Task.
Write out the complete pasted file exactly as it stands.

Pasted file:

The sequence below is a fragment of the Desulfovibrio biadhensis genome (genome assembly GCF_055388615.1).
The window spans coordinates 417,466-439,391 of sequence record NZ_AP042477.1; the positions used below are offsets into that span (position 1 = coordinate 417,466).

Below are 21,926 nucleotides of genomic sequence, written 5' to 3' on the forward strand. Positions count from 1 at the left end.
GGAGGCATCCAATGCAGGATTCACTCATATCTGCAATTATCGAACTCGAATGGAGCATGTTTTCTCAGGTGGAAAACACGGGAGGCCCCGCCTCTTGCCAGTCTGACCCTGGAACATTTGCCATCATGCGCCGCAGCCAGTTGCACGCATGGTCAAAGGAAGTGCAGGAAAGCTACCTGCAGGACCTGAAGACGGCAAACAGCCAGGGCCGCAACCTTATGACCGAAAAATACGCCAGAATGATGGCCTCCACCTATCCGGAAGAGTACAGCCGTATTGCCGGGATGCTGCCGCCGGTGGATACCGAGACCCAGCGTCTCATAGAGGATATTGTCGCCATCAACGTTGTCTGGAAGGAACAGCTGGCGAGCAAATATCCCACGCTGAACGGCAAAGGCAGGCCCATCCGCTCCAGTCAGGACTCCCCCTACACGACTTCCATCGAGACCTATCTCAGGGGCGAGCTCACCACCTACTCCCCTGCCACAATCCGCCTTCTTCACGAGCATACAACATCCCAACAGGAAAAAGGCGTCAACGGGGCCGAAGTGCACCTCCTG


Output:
The sequence below is a fragment of the Desulfovibrio biadhensis genome (genome assembly GCF_055388615.1).
The window spans coordinates 417,466-439,391 of sequence record NZ_AP042477.1; the positions used below are offsets into that span (position 1 = coordinate 417,466).

Below are 21,926 nucleotides of genomic sequence, written 5' to 3' on the forward strand. Positions count from 1 at the left end.
GGAGGCATCCAATGCAGGATTCACTCATATCTGCAATTATCGAACTCGAATGGAGCATGTTTTCTCAGGTGGAAAACACGGGAGGCCCCGCCTCTTGCCAGTCTGACCCTGGAACATTTGCCATCATGCGCCGCAGCCAGTTGCACGCATGGTCAAAGGAAGTGCAGGAAAGCTACCTGCAGGACCTGAAGACGGCAAACAGCCAGGGCCGCAACCTTATGACCGAAAAATACGCCAGAATGATGGCCTCCACCTATCCGGAAGAGTACAGCCGTATTGCCGGGATGCTGCCGCCGGTGGATACCGAGACCCAGCGTCTCATAGAGGATATTGTCGCCATCAACGTTGTCTGGAAGGAACAGCTGGCGAGCAAATATCCCACGCTGAACGGCAAAGGCAGGCCCATCCGCTCCAGTCAGGACTCCCCCTACACGACTTCCATCGAGACCTATCTCAGGGGCGAGCTCACCACCTACTCCCCTGCCACAATCCGCCTTCTTCACGAGCATACAACATCCCAACAGGAAAAAGGCGTCAACGGGGCCGAAGTGCACCTCCTG